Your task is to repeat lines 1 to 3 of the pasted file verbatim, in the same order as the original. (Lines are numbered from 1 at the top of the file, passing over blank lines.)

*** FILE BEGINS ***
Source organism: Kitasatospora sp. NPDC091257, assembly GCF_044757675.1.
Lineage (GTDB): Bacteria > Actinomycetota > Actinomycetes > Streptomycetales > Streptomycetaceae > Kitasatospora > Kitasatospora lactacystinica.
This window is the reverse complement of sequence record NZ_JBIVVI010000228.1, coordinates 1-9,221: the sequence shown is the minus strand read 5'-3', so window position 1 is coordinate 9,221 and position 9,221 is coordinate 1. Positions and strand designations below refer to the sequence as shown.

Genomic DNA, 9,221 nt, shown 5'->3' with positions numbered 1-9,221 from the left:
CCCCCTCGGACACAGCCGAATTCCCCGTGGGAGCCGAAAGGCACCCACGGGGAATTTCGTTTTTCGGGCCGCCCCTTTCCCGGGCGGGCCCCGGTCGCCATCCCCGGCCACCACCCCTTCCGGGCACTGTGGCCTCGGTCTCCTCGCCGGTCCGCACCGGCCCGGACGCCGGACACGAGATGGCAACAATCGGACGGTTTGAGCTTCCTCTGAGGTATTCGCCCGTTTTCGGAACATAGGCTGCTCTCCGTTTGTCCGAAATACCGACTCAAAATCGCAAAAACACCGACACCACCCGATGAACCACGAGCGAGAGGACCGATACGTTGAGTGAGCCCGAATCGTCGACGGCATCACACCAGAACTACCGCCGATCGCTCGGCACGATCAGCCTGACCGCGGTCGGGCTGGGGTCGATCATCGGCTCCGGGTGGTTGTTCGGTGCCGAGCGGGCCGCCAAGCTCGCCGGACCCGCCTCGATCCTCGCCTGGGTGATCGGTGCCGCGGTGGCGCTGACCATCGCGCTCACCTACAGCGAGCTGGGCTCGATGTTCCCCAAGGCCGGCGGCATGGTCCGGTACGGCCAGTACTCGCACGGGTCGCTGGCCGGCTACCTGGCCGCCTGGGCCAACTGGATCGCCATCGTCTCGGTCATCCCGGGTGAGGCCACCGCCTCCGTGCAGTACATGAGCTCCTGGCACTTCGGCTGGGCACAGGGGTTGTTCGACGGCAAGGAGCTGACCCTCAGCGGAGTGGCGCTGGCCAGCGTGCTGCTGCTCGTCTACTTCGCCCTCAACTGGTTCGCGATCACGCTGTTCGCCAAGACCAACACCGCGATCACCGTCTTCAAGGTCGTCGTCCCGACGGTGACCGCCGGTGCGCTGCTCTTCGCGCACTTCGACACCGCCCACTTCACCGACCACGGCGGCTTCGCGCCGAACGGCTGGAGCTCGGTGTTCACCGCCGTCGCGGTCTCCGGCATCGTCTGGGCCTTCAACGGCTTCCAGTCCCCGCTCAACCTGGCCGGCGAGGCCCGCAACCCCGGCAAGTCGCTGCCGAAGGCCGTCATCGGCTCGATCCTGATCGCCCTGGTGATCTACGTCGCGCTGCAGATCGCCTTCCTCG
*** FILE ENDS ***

Source organism: Kitasatospora sp. NPDC091257, assembly GCF_044757675.1.
Lineage (GTDB): Bacteria > Actinomycetota > Actinomycetes > Streptomycetales > Streptomycetaceae > Kitasatospora > Kitasatospora lactacystinica.
This window is the reverse complement of sequence record NZ_JBIVVI010000228.1, coordinates 1-9,221: the sequence shown is the minus strand read 5'-3', so window position 1 is coordinate 9,221 and position 9,221 is coordinate 1. Positions and strand designations below refer to the sequence as shown.